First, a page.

Attacks on food bank users betray an intellectually drained Tory party – LabourList
On May 5, although conservative groups across the country are trying to distance themselves from their embattled leader, the government has taken a largely insignificant but somewhat impressive step: the country is, in one form or another, ruled by the Conservative Party for 12 years. In a year, then (provided Boris Johnson does not get his wish for a snap election that may or may not doom him), they will be in power for the same length of time as New Labour.
Whatever other opinions you may have of New Labour, in 2010 it looked like a tired group, broken by years of infighting. Andrew Rawnsley, in this book The end of the party, spoke of the “falling twilight” on the New Labor project – and it is easy to see parallels with the current Conservative administration that Johnson finds himself leading. While the current administration has done its best to claim that it is running a separate project from David Cameron and Theresa May, many key players are still in place.
As you can see from their statements and further through the lack of options to replace Johnson, there is an air of decay and decline after the Tories, that ‘partygate’ and the failure to resolve the cost of living crisis are only exacerbating. No MP feels more emblematic of this decline than Lee Anderson, the Ashfield representative, and like it or not, one of the most talked about members of the 2019 school year.
Anderson announced himself to national media calling for the introduction of forced labor camps, before being filmed conducting a house call for Channel 4. He went on to say last summer that he wouldn’t watch the most successful English domestic football. team of the past 50 years, because they took the knee in support of anti-racism efforts.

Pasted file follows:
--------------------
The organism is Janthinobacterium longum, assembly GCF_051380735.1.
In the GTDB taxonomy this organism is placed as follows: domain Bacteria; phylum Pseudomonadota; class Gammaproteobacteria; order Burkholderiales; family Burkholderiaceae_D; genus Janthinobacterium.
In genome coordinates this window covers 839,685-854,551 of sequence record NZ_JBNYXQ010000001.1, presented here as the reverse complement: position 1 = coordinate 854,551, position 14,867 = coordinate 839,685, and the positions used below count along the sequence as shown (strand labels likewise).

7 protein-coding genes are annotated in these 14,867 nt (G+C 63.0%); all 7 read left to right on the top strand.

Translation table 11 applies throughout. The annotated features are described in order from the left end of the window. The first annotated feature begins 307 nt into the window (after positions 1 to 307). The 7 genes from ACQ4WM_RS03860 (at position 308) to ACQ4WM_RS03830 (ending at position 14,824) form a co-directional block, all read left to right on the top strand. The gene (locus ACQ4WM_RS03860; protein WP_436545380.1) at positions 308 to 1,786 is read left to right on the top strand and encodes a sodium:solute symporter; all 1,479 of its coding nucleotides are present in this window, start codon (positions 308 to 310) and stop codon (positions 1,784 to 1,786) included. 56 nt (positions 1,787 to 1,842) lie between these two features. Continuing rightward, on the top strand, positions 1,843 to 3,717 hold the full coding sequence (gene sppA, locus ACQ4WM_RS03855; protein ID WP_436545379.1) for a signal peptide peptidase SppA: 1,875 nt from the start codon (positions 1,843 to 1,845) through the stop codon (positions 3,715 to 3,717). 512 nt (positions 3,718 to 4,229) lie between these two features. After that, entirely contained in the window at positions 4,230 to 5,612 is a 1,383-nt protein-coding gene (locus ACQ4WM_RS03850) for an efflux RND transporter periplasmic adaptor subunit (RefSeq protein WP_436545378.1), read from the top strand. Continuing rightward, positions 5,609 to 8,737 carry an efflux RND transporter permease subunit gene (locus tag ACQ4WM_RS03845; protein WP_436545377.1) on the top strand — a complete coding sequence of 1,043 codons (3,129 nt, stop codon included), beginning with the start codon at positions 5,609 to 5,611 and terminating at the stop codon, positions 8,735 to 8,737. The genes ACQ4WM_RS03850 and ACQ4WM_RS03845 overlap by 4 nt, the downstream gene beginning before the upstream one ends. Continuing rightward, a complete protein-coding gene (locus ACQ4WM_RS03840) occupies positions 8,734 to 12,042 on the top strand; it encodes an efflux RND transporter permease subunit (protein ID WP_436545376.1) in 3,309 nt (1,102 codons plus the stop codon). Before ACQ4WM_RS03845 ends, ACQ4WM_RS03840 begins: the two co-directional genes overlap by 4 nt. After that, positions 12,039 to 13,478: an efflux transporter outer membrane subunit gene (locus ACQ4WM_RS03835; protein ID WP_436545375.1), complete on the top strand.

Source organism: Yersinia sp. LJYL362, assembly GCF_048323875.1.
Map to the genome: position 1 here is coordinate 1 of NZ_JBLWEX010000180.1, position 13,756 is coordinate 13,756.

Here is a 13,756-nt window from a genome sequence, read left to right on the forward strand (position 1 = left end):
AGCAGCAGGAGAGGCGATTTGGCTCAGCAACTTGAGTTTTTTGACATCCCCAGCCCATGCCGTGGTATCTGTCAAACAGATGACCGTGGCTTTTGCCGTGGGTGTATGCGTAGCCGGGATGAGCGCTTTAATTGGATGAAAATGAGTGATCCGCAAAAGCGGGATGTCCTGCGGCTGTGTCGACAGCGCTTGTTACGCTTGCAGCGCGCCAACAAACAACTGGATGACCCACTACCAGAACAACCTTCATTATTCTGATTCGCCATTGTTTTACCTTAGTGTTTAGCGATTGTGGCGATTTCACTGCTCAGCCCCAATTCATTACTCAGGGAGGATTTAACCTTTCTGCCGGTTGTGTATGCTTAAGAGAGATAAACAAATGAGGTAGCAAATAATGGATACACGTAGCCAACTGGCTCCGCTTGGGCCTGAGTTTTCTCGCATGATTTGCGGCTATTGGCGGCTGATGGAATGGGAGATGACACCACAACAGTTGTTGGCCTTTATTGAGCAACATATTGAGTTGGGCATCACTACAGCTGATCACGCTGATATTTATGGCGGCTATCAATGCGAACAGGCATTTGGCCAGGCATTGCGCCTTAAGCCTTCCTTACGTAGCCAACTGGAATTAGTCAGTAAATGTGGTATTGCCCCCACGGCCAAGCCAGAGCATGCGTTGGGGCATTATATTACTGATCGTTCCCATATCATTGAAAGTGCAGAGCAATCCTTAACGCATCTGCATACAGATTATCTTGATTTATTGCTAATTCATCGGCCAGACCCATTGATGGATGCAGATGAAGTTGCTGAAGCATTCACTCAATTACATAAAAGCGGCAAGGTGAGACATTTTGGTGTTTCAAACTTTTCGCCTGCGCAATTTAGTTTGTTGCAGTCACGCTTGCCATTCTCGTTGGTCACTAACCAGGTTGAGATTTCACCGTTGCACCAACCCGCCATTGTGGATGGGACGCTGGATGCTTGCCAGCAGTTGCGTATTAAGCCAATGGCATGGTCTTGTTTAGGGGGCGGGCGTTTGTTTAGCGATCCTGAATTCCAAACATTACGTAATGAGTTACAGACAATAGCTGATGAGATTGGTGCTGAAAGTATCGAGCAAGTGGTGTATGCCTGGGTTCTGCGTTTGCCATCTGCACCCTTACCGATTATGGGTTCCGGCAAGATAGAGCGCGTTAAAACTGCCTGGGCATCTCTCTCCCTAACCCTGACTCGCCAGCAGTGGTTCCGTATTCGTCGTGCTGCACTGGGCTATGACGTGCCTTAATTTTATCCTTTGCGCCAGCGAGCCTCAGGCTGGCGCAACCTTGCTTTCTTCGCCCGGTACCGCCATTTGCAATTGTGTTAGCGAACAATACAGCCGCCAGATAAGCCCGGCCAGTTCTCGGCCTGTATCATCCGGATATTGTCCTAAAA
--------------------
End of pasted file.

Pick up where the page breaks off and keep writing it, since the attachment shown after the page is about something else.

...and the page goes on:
And it looks like Anderson wants to stay in the national spotlight. This week he called for the introduction of cooking and budgeting classes for food bank beneficiaries on a program basis in his constituency. Saying there is not a “massive need” for food banks in a country where the number of food banks has grown by at least a thousand in 12 years, Anderson said we have a “generation that cannot not cook a meal from scratch” and “can’t budget”. about ‘scroungers’ and benefits abuse on the agenda.Nor does it speak to Anderson’s political savvy that it has now led to a row with food poverty activist Jack Monroe, with a potentially very expensive libel case on the horizon.
The Tories come to the same talking points they used in their first team – having watched the country grow poorer, angrier and more divided during their time in office. Watching this government’s attempts to steady the ship with an increasingly weak grip on power is like watching the discolored final season of the Soprano as the consequences of each character’s actions finally come back to haunt them: a sepia-toned government for a hollowed-out nation.
So the question is where does that leave the work. Given the state of the Tories, one could argue that simply letting them self-destruct without proposing policies too far from the center could be enough to propel Labor to Downing Street. Whisper it softly, but looking at the Labor leadership, they may also share this opinion. Keir Starmer’s cautious approach, for better or worse, appears to be an attempt to win power by never rocking the boat enough to irritate potential Labor voters and – provided Durham police don’t call his bluff – this strategy will likely be the foundation of their presentation to the nation.
There is cause for concern, however. As we have seen since beergate, the right-wing press, emboldened by Brexit and years of condemning anything remotely to the left, will try to paint the Labor leadership as a communist plot. It is telling, in an unfortunate mirror echo of Tony Blair, that the Sun has always published a leading article calling for his resignation, despite his attempts to woo them over the past two years. Unlike 1997, there will be a war to wage both with the Conservative Party and with the Conservative press. The local elections also signaled, despite Labour’s moderate success, that the leadership cannot simply rely on left-leaning voters to hold their noses and vote for a program they lack, with the Greens and smaller parties making inroads significant across the UK.
Yet, with MPs like Lee Anderson ever willing to air those sorts of views in public, the lack of ideas on the Conservative side of the house is clear, making Starmer’s job that much easier. After 12 years of government, it is obvious that the good ideas are gone and the good times are gone. Whether this intellectual decline means the party is really over for them remains to be seen.
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